Christian IV and Anne Catherine of Brandenburg
Name: Christian IV
Birth: April 12, 1577
Child of: Frederik II and Sophie of Mecklenburg-Schwerin
Marriage: 27. November 1597 to Anne Catherine of Brandenburg, after her death, he married Kirsten Munk to the left hand.
Within the marriage with Anne Catherine: Prince Frederik, Prince Christian, Princess Sophie, Princess Elisabeth, Frederik III, Duke Ulrik
With Kirsten Madsdatter: Christian Ulrik Gyldenløve
With Karen Andersdatter: Dorothea Elisabeth Christiansdatter, Hans Ulrik Gyldenløve
With Kirsten Munk: Anne Cathrine, Sophie Elisabeth, Leonora Christina, Valdemar Christian, Elisabeth Augusta, Frederik Christian, Christiane, Hedevig, Marie Cathrine, Dorothea Elisabeth
With Vibeke Kruuse: Ulrik Christian Gyldenløve, Elisabeth Sofie Gyldenløve
(as well as some stillborn children)
Death: 28 February 1648
Throne passed to: Frederik III
The longest ruling Danish monarch - ruled for 60 years, from 1588 to 1648.
Founded the Norwegian cities of Christiania (Oslo), and Kristiansand. The Quart festival in Kristiansand, where Haakon and Mette-Marit met, is named after him.
Name: Anne Catherine of Brandenburg
Born: 26 June 1575
Child of: Joachim Frederick, Margrave of Brandenburg and Catherine of Brandenburg-Küstrin.
Death: 8 April 1612
Kong Kristian's motto Gudsfrygt styrker rigerne (?).
He founded for example: Christianshavn, Christiania - Oslo, Gluckstadt, Christianstad ad Christiansand, DAnish East India Company and rebuil Kronborg Castle.
Danish Kings · Christian 4.
Christian and Anna Catherine
You may be forgiven for thinking that in the 1500's children didn't have homework.
Here is the writing book of a little prince named Christian, later to become King Christian IV: Christian IV's skrivebog - Christian IV's writing book. 1583-1591 - a set on Flickr
He probably loathed writing the same sentences again and again and.. back in 1583-1591.
We can see his writing style develope over the years.
King Christian IV is probably the most famous king in Danish history, however he was also one of the most eager witchunters in his days.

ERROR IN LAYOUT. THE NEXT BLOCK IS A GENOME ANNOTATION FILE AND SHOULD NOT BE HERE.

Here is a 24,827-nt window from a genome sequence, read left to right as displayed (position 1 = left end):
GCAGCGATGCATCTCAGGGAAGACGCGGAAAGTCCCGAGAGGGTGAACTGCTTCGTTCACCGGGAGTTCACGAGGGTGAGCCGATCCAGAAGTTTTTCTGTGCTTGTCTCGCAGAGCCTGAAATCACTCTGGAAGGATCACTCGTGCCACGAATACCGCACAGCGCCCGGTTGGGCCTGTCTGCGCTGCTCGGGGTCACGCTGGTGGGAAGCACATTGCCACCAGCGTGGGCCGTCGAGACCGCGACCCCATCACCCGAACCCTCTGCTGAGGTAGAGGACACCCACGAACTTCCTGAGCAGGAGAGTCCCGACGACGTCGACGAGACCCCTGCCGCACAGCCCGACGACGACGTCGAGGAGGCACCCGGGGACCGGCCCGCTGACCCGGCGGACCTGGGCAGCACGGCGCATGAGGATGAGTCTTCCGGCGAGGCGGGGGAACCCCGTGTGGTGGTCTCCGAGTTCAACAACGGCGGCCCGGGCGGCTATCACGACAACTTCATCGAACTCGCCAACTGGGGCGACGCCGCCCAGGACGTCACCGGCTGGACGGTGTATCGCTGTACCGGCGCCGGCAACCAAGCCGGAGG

This is a case from 1634, where a cobbler had ended up in financial troubles and as a last resort he wrote to the Devil - with his own blood: http://www.flickr.com/photos/statens...57627051621373
He was sentenced to death.
However, Christian IV's son, Frederik III, obviously didn't believe in witchcraft and such trials were quickly abolished. The last witch to be executed DK happened in 1693. http://www.flickr.com/photos/statens...57627051621373
Actually it's more likely she was just a simple murderer, who had poisoned someone to death. But there were no shortages of people who came forward and accused her of all sorts of things. - So "Yeah, yeah, yeah, we'll execute her for a being a witch as well. She's bad to bone anyway".
The first Danish East India Company was charted in 1616 under King Christian IV.
Denmark’s answer to Salem took place in Ribe and involved a king | The Post
For everyone love history like me!
:previous: That's the most well-known witch-process in DK.
Christian IV was along with James I very keen on hunting witches.
IMO not because they were bad, sadists or fanatics. They were certainly not poorly-educated either!
But both kings were devout Christians who genuinely believed that bad and evil things happened because of the Devil and his allies and it was their duty as kings to protect their countries and people against witches and the Devil and his demons.
Christian IV certainly, despite being one of the most famous, celebrated and enterprising kings in Danish history was also the most eager witch-hunter.
However, under his successor, Frederik III, witch-hunting de facto ended in Denmark.
The last official witch-burning in DK took place in early 1700's. There may have been local lynchings, but that is unclear.
Christian IV and James I knew each other personally. Partly because Christian IV's sister was married to James I, but also because Christian IV went on an official state visit to England.
You can read about it here:
And they discussed the witch-issue certainly during that visit and probably in letters as well.
The majority of people who were burned in Protestant Europe were women. (In Catholic Europe they burned heretics instead and they were mainly men). However, men were also burned as sorcerers. And sometimes animals. There are acts from trials in modern-day Germany of animals who were sentenced to be burned because they were thought to be possessed by the Devil.
You can read another version of this witch-trial, translated and commented by me: https://app.box.com/s/f895wqf005hy68acez3z0dw59pwd9ag3
Thanks a lot Muhler!! History is my passion!! Articles, photos whatever!!
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